Cellini argues that the federal government has an important role to play in assessing the quality of job-training programs, especially because of its access to reliable data and its power to hold institutions accountable. Discussions about the best way to do this are happening at the Department of Education, which is considering updated rules about financial-aid eligibility at for-profit colleges and non-degree programs at nonprofit colleges. The new proposed policies would compare the earnings of program graduates to their student-loan debts, as well as to the earnings of other people who only have high school diplomas. The federal agency estimates that a significant share of programs would fail its proposed quality tests.

Conversations on this topic are also happening in the U.S. Congress, where elected officials are debating whether to make short-term job-training programs eligible for Pell Grants. Proponents and opponents disagree about how to determine which programs are of high-enough quality to merit federal investment. The most recent proposed policies would allow low-income people to use Pell Grants to pay for training programs that lead to jobs in “high-skill, high-wage, or in-demand industry sectors or occupations” and that prove graduates earn at least 20 percent more than they did before completing. Such programs would be required to publish information about their tuition costs, completion rates, and the employment rate and earnings of graduates.

Opting Into Accountability?

More than a decade of experience as a college economics professor convinced Jennifer Dirmeyer that many people need alternative pathways to well-paying careers.

Among her students who struggled to complete college, “not one of them was having trouble because of a lack of academic preparation,” Dirmeyer says. “Most were having trouble because of having so much going on in their lives. They didn’t have the mental space for commitment to a four-year program.”

The former professor credits that observation with setting her on the path to co-create the new Workforce Talent Educators Association. The group’s goal is to provide quality-assurance services to job-training programs of all kinds, including those run by bootcamps, technical schools, community colleges and four-year colleges and universities.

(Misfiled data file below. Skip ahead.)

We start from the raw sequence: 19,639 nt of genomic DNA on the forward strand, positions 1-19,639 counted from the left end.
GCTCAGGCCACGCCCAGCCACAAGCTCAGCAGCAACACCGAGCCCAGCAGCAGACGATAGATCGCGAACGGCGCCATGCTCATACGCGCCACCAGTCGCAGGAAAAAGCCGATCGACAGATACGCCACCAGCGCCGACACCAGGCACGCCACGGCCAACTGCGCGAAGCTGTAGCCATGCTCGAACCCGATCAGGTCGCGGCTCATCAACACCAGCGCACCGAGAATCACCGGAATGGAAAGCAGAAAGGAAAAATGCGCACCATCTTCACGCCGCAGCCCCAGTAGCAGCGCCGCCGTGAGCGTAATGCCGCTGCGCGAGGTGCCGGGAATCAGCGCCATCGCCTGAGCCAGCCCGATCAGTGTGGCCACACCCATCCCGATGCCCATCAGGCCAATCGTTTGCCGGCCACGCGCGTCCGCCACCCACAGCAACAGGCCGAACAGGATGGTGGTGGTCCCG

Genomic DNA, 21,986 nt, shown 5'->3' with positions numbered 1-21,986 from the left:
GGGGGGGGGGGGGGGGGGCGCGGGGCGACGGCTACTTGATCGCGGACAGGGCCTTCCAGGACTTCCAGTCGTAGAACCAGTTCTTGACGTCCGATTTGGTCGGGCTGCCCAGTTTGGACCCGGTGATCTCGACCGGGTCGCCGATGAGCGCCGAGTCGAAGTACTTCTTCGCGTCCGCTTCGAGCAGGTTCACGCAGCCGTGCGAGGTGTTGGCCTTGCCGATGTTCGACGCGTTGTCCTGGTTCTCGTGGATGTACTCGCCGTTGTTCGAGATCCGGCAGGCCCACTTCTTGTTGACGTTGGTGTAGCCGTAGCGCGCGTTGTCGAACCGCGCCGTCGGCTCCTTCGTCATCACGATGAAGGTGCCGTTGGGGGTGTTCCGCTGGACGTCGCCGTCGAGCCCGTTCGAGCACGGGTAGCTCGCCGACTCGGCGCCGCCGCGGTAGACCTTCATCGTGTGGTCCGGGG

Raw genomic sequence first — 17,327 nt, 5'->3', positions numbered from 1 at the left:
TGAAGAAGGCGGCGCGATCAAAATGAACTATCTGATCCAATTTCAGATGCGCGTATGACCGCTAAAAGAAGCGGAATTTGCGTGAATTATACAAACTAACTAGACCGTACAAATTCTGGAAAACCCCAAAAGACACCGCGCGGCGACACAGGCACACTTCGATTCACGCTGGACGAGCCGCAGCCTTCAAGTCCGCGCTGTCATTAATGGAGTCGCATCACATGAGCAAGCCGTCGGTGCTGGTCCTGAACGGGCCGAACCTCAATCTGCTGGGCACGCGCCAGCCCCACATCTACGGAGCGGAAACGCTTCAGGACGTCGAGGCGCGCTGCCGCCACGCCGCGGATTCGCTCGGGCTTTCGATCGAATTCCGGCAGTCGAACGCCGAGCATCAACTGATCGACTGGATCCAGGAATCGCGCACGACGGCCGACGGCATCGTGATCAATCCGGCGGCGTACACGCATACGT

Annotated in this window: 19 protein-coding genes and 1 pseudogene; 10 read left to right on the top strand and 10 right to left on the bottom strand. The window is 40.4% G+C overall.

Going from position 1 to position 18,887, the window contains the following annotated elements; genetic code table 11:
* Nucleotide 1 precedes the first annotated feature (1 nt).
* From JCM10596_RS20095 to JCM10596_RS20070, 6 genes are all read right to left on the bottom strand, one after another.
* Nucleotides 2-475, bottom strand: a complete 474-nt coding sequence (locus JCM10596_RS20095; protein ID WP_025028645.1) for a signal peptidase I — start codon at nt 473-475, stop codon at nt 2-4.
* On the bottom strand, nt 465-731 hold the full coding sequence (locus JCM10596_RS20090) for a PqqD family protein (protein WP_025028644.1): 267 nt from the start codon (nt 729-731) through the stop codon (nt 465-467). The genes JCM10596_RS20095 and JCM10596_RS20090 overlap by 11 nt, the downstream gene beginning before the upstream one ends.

Dirmeyer hopes that eventually the Workforce Talent Educators Association stamp of approval will signal to prospective students that a job-training program will pay off for them, while also signaling to prospective employers that program graduates are worth hiring.

“We have challenged ourselves to create a quality-assurance program that gives schools a market advantage,” Dirmeyer says.

The organization plans to focus on three areas while assessing programs. First is workforce outcomes, including data about participant completion, job placement, earnings and return on investment. Second is the quality of key services, including teaching and career counseling. Third is how relevant program curricula are to what employers are looking for from workers.

Early partners of the Workforce Talent Educators Association include Texas State Technical College, which is lending its expertise in identifying in-demand job skills, as well as Reach University, which trains teachers, and Fullstack Academy, a coding bootcamp.

So far, the association is not a government-recognized accrediting body, although it may pursue that designation in the future. Without the incentive of official accreditation, it remains to be seen whether job-training programs will opt into more accountability by voluntarily submitting to and paying for a quality-assurance system like that offered by the Workforce Talent Educators Association

Oates thinks some will—in order to better sell themselves to potential students.

“As more people get into this space—I’m thinking of inexpensive for-profits—are community colleges going to want some proof that they do this as well as their competitors?” Oates says. “I think there will be some market push for this.”